Newly crowned German Champions Bayern Munich have been steamrolling past teams this season. The 7-0 demolition of the Blaugrana just about confirmed that Bayern are currently head and shoulders above any other team in club football. The Bavarians would feel it’s about time the holy grail of club football makes its way back to the Allianz Arena, after finishing runners up twice in the last three seasons.

One of Bayern’s forte this season has been their pressing strategy. Against Barcelona, the Bavarians pressed the opposition goal-kicks to prevent the ball being played into midfield.

Once the press passed, the players settled down on their defensive duties,Thomas Muller and Mario Gomez took turns in dropping deep to occupy Sergio Busquets, Martinez took charge of Iniesta and Schwiensteiger pressed Xavi. As a result, the Blaugrana midfielders had to drop deeper and deeper to manufacture their own space which directly reduced their influence on the game.

Given the absence of Mario Goetze, Ikay Gundogan will now have a much bigger role to play in terms of a creative outlet from central midfield. Going by the man to man pressing that Bayern have adopted off late, Bastian Schwiensteiger, in all probability, will take charge of Gundogan.

Javi Martinez will occupy Marco Reus, with either one of Mandzukic or Muller taking care of Sven Bender, who himself is a decent passer of the ball. A possible flip-side of man-marking Reus is his mobility. Given a free role in attack, the German could drag Martinez down either wing or test him centrally, which will tend to disturb the equilibrium in midfield.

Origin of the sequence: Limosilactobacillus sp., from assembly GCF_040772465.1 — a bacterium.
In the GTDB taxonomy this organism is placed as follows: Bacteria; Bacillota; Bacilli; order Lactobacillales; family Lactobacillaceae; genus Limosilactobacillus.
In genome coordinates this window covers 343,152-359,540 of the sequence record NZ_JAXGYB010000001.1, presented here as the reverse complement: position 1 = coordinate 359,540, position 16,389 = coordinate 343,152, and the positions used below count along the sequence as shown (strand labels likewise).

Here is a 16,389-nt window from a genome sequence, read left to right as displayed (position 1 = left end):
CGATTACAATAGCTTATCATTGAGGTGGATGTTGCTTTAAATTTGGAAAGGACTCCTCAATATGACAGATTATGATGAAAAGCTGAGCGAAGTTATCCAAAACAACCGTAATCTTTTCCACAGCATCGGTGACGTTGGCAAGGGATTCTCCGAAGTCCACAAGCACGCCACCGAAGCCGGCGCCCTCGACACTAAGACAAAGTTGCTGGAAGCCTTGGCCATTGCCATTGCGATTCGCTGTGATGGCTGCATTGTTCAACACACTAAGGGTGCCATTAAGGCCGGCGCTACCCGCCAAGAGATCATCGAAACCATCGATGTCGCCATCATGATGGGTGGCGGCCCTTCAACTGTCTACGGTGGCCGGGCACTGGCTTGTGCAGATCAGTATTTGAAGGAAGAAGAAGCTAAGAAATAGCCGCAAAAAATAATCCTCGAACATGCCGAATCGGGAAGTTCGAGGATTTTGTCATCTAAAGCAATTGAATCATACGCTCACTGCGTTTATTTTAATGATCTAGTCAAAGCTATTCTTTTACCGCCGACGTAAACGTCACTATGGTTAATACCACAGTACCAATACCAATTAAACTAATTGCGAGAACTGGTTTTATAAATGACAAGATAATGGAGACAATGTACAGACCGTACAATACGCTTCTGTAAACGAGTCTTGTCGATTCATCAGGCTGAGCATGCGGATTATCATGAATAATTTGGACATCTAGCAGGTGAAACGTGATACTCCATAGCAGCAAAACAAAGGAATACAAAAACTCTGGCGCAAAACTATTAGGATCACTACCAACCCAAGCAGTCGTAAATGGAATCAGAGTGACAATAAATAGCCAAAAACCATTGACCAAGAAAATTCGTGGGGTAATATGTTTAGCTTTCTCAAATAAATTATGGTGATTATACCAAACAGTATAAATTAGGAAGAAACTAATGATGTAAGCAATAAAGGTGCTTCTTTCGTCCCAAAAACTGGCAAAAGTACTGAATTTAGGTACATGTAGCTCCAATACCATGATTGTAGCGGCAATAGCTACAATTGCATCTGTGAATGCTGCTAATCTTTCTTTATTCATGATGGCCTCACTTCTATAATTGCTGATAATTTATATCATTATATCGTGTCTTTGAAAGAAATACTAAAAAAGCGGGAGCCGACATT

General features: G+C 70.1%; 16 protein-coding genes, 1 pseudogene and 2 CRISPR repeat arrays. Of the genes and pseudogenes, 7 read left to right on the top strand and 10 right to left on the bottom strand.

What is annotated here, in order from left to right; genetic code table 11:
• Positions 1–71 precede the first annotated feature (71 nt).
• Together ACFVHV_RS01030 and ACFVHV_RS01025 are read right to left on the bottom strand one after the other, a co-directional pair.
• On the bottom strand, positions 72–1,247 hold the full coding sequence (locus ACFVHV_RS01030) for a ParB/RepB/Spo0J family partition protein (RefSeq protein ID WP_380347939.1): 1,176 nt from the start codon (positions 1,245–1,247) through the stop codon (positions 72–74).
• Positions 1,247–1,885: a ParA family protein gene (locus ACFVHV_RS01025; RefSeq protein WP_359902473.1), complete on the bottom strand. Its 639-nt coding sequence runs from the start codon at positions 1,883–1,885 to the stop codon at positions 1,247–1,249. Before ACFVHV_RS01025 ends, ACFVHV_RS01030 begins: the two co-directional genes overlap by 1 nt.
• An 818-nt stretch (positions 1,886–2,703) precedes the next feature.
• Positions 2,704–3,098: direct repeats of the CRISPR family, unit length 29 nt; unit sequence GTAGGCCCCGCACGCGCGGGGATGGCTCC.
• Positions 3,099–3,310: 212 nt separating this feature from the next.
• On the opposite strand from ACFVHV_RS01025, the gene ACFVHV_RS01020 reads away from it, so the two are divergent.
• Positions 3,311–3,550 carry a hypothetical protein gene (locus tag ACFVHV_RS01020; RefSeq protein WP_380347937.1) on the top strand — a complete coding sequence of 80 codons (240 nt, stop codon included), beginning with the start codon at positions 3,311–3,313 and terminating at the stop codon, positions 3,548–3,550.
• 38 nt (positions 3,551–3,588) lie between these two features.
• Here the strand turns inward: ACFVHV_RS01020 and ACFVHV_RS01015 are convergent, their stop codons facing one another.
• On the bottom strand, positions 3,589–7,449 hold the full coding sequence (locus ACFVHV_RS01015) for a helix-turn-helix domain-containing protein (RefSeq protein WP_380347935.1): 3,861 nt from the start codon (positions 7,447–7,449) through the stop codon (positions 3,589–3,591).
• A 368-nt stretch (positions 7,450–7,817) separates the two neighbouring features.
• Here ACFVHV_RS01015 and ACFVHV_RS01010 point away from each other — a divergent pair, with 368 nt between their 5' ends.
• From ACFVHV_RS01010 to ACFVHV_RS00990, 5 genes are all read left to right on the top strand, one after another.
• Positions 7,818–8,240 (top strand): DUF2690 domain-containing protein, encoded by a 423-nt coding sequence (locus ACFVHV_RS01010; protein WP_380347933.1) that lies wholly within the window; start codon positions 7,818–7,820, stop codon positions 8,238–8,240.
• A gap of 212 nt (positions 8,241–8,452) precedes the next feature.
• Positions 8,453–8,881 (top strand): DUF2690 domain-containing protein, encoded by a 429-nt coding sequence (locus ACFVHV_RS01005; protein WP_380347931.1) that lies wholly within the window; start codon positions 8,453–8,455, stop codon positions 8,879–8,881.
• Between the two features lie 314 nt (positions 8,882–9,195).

I expect Bayern to form two banks of four when not in possession of the ball, with both Ribery and Robben tracking Piszceck and Schmelzer, respectively. Dortmund will allow Bayern to play the game in front of them,  and will themselves form banks of four with the hard workers in Kuba and Grosskreutz dropping back to cover for the fullbacks,  and will look to hurt the Bavarians at any sniff of a counter.

Gundogan will have his work cut out against Schweinsteiger, and given the midfielder’s susceptibility to Dortmund midfield’s pressing down the years. Given the flexibility of either Kuba or Grosskreutz to play as a third central midfield, Klopp’s men could well switch to a 4-3-3 if deemed necessary.

The Key player Marco Reus :

Marco Reus will probably one of Jurgen Klopp’s turmpcards going into Saturday’s game. As mentioned earlier, the mobility of Reus will definitely be a handful for Javi Martinez. Dortmund, this season, have looked threatening down the wings, and one can totally expect them to create a 3v2 or a 3v1 situation down the flanks – with the full-back, the winger and Reus joining them for support. Dortmund will resort to attacking Bayern from the wings and will look to overload the wing, which does not have the cover of the fullback.

All in all, this weekend’s blockbuster not only promises to be one of the most entertaining games for the neutral, but it also sets the platform for two of the most tactically astute managers to display their tactical spectrum in what is billed to be one of the best finals of recent memory, one which this year’s competition deserved the most.

UEFA Champions League Final 2013:Bayern Munich vs Borussia Dortmund Starting Lineups


Bayern Munich: Neuer; Lahm, Boateng, Dante, Alaba; Javi Martinez,Schweinsteiger; Robben, Muller, Ribery; Gomez. (4-2-3-1)

Borussia Dormund: Weidenfeller; Piszczek, Subotic, Hummels, Schmelzer; Bender,Gundogan, Grosskreutz; Blaszczykowski, Reus; Lewandowski. (4-3-2-1)